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Hoffmann, R. A wiki for the life sciences where authorship matters. Nature Genetics (2008)

Effect of cigarette smoking on fluvoxamine pharmacokinetics in humans.

OBJECTIVES: Although fluvoxamine inhibits the biotransformation of drugs known to be metabolized by CYP1A2, there are no data available with regard to the importance of CYP1A2 for the metabolism of fluvoxamine itself. Because smoking induces the metabolism of drugs catalyzed by CYP1A2, this study investigated the pharmacokinetics of fluvoxamine in smokers and nonsmokers. METHODS: The serum concentration of fluvoxamine was determined by high-performance liquid chromatography for 48 hours after oral administration of a single dose of 50 mg fluvoxamine to 12 smokers (> or = 10 cigarettes per day) and 12 nonsmokers. RESULTS: The smokers had significantly lower areas under the serum concentration-time curve and significantly lower maximal serum concentrations than the nonsmokers (mean +/- SD, 771 +/- 346 versus 1110 +/- 511 [p = 0.012] and 39.1 +/- 17.3 versus 57.7 +/- 21.5 nmol.L-1 [p = 0.012], respectively). The terminal elimination half-life did not differ significantly between smokers and nonsmokers (10.1 +/- 1.9 and 10.7 +/- 2.3 hours, respectively). The oral clearance was high among both smokers (4.1 +/- 1.9 L.min-1) and nonsmokers (3.3 +/- 2.7 L.min-1; difference not significant). CONCLUSION: Smokers had lower serum concentrations of fluvoxamine than nonsmokers after a single oral dose of fluvoxamine. This finding is consistent with a possible role of CYP1A2 in fluvoxamine metabolism.[1]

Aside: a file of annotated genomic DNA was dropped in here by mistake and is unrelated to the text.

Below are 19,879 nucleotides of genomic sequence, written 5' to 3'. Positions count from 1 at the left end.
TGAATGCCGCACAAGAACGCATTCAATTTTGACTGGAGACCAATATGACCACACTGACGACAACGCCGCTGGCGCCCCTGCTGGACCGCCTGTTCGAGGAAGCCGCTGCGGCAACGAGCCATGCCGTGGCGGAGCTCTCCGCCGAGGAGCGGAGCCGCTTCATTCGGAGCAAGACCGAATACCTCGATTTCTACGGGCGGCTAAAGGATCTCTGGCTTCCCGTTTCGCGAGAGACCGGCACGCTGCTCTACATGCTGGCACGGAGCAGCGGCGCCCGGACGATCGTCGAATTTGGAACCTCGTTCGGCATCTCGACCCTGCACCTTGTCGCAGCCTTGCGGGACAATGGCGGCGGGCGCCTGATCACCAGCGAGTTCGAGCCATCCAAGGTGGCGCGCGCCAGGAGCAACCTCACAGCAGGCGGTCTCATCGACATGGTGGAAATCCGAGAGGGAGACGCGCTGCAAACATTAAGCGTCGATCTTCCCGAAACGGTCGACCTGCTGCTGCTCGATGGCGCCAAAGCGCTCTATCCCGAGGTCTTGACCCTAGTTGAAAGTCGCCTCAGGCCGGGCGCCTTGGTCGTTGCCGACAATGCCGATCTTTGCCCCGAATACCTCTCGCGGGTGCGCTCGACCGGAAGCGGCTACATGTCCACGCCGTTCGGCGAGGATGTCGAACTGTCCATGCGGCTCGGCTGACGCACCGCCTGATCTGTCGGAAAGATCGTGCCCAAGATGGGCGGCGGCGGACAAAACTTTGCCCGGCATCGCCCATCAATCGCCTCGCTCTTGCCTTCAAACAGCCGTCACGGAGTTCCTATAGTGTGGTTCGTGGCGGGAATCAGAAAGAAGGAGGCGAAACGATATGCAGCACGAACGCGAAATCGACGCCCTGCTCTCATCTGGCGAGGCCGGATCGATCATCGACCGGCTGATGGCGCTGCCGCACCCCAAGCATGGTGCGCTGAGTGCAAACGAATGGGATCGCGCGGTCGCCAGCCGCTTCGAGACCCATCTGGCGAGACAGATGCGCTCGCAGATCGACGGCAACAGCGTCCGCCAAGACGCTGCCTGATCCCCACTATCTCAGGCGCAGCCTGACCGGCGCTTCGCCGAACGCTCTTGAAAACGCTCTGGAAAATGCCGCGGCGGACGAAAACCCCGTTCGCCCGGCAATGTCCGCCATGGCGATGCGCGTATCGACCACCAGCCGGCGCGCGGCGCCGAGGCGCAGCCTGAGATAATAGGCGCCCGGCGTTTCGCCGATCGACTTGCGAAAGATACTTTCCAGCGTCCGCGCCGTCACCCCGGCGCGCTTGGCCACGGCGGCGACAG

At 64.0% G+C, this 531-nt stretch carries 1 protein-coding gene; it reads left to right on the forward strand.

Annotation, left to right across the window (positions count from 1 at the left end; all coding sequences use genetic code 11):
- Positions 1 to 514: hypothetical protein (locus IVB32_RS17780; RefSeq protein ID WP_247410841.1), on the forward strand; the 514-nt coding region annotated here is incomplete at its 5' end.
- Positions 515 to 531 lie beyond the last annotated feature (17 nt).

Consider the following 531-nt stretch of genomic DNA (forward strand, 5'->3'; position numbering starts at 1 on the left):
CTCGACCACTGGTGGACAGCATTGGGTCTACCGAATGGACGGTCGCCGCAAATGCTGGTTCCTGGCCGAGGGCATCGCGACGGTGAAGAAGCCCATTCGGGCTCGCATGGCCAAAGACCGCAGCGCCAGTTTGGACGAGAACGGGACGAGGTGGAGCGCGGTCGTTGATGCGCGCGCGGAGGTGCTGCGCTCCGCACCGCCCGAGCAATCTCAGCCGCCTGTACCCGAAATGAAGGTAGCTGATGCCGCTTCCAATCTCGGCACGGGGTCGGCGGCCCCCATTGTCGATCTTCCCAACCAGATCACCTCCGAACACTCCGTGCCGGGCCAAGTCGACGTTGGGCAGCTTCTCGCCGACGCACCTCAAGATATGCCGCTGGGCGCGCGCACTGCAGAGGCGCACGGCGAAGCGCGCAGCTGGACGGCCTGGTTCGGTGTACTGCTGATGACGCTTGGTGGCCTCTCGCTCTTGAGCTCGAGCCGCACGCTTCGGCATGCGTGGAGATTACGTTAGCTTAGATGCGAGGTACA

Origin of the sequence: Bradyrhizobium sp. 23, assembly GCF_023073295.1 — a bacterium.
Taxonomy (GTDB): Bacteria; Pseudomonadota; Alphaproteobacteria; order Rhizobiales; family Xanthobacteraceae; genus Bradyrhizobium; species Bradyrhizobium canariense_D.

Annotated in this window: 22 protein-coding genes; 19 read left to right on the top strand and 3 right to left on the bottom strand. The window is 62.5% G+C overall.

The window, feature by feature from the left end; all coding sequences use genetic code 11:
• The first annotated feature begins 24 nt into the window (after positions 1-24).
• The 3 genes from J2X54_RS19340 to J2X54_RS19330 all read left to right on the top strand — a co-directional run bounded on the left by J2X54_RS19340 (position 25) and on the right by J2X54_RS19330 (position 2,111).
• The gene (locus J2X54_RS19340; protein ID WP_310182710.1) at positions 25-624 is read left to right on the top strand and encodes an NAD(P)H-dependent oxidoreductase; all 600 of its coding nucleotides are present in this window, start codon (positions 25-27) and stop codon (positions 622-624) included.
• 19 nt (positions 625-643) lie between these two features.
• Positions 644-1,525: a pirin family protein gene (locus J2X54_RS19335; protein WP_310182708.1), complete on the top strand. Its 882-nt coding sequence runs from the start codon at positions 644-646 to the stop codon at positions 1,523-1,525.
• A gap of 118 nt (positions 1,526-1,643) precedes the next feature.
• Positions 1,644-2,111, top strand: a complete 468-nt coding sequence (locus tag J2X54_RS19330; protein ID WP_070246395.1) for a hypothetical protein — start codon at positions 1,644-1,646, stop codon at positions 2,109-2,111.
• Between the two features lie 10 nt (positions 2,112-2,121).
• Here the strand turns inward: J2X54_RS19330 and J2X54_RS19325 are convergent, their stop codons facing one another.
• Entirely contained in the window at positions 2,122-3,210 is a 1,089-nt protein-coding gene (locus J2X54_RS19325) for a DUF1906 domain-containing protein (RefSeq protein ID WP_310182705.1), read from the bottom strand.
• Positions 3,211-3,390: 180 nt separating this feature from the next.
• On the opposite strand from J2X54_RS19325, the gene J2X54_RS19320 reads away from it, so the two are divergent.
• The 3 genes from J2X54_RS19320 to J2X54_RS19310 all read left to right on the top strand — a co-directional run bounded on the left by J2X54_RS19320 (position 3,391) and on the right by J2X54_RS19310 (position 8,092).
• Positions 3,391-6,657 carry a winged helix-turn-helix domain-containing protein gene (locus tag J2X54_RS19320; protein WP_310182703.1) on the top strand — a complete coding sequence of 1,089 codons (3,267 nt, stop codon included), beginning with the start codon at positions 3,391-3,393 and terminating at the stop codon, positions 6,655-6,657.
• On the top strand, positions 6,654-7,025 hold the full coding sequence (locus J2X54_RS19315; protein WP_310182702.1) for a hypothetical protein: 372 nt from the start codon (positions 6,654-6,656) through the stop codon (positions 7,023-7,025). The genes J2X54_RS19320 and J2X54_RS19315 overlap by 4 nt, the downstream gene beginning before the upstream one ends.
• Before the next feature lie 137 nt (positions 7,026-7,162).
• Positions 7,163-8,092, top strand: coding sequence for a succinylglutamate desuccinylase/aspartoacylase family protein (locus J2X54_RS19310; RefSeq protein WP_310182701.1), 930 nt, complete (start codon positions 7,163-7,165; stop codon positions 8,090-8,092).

1. Effect of cigarette smoking on fluvoxamine pharmacokinetics in humans. Spigset, O., Carleborg, L., Hedenmalm, K., Dahlqvist, R. Clin. Pharmacol. Ther. (1995) [Pubmed]
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